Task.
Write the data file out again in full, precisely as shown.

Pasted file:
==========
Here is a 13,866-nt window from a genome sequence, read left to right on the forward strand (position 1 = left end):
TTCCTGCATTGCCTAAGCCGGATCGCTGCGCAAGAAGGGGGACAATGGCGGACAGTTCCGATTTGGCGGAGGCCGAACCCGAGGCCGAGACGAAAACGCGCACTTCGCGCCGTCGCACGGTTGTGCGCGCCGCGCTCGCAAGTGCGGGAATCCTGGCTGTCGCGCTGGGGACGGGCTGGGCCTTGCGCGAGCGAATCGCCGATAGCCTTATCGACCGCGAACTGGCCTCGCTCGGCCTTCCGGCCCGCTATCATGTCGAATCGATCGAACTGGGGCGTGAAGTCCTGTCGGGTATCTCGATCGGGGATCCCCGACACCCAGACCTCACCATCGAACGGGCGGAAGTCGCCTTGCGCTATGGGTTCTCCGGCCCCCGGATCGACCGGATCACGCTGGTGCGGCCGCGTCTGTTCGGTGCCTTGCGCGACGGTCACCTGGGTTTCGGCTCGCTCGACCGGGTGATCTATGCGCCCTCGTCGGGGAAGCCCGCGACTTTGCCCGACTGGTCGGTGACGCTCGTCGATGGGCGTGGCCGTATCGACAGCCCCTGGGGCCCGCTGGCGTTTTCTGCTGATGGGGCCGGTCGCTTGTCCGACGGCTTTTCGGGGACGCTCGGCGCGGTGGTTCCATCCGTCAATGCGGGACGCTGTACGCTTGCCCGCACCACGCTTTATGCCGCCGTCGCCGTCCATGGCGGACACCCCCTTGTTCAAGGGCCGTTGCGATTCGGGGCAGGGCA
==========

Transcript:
Here is a 13,866-nt window from a genome sequence, read left to right on the forward strand (position 1 = left end):
TTCCTGCATTGCCTAAGCCGGATCGCTGCGCAAGAAGGGGGACAATGGCGGACAGTTCCGATTTGGCGGAGGCCGAACCCGAGGCCGAGACGAAAACGCGCACTTCGCGCCGTCGCACGGTTGTGCGCGCCGCGCTCGCAAGTGCGGGAATCCTGGCTGTCGCGCTGGGGACGGGCTGGGCCTTGCGCGAGCGAATCGCCGATAGCCTTATCGACCGCGAACTGGCCTCGCTCGGCCTTCCGGCCCGCTATCATGTCGAATCGATCGAACTGGGGCGTGAAGTCCTGTCGGGTATCTCGATCGGGGATCCCCGACACCCAGACCTCACCATCGAACGGGCGGAAGTCGCCTTGCGCTATGGGTTCTCCGGCCCCCGGATCGACCGGATCACGCTGGTGCGGCCGCGTCTGTTCGGTGCCTTGCGCGACGGTCACCTGGGTTTCGGCTCGCTCGACCGGGTGATCTATGCGCCCTCGTCGGGGAAGCCCGCGACTTTGCCCGACTGGTCGGTGACGCTCGTCGATGGGCGTGGCCGTATCGACAGCCCCTGGGGCCCGCTGGCGTTTTCTGCTGATGGGGCCGGTCGCTTGTCCGACGGCTTTTCGGGGACGCTCGGCGCGGTGGTTCCATCCGTCAATGCGGGACGCTGTACGCTTGCCCGCACCACGCTTTATGCCGCCGTCGCCGTCCATGGCGGACACCCCCTTGTTCAAGGGCCGTTGCGATTCGGGGCAGGGCA